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Mutations in the 180-kD bullous pemphigoid antigen (BPAG2), a hemidesmosomal transmembrane collagen (COL17A1), in generalized atrophic benign epidermolysis bullosa.

McGrath J.A., Gatalica B., Christiano A.M., Li K., Owaribe K., McMillan J.R., Eady R.A., Uitto J.

Junctional epidermolysis bullosa (JEB) is a heterogeneous autosomal recessively inherited blistering skin disorder associated with fragility at the dermal-epidermal junction. Characteristic ultrastructural findings in JEB are abnormalities in the hemidesmosome-anchoring filament complexes. These focal attachment structures, which extend from the intracellular compartment of the basal keratinocytes to the underlying basement membrane, have been shown to be hypoplastic or rudimentary in different forms of JEB. Previously, in different JEB phenotypes, mutations have been found in the three genes for the anchoring filament component laminin 5 (LAMA3, LAMB3, and LAMC2) and in the gene for the hemidesmosome-associated integrin beta 4 subunit. Here, we describe the first mutations in the gene encoding the 180-kD bullous pemphigoid antigen (BPAG2), a transmembranous hemidesmosomal collagen, also known as type XVII collagen (COL17A1). The patient is affected with generalized atrophic benign epidermolysis bullosa (GABEB), a rare variant of JEB, and is a compound heterozygote for premature termination codons on both alleles. These novel findings emphasize the molecular heterogeneity of this group of genodermatoses, and attest to the importance of BPAG2 in maintaining adhesion between the epidermis and the dermis.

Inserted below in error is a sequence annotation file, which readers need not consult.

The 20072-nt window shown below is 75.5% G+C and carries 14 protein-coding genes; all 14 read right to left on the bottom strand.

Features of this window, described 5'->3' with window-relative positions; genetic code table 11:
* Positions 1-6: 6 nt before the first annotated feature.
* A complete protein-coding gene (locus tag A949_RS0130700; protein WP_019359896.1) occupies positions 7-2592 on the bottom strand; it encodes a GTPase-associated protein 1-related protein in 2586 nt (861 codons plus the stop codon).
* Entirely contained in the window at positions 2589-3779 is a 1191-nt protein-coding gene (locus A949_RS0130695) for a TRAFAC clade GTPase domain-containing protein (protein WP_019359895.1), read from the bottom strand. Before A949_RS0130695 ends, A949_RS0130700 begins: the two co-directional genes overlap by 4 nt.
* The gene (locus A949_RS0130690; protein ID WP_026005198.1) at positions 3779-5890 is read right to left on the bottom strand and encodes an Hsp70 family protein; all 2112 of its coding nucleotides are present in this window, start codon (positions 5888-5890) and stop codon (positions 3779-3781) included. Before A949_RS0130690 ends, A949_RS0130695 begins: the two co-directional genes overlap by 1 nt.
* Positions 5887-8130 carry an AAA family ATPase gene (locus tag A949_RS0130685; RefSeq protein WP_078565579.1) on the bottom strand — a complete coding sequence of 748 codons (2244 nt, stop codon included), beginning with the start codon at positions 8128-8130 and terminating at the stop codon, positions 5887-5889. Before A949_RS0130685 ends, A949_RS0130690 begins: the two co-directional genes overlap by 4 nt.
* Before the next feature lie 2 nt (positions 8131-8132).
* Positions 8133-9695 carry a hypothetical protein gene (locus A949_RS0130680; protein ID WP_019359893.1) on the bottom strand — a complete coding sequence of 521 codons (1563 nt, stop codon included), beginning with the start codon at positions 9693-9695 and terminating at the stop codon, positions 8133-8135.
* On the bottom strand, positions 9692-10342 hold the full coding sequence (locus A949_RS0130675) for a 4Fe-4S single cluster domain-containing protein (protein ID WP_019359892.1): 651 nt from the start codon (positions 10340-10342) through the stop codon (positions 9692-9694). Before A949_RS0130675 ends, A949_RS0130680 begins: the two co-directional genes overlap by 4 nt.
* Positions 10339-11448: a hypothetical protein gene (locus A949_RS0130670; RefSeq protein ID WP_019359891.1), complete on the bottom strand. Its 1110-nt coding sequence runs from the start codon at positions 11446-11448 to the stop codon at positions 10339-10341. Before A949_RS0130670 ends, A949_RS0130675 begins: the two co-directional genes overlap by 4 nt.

Nat. Genet. 11:83-86(1995) [PubMed] [Europe PMC]

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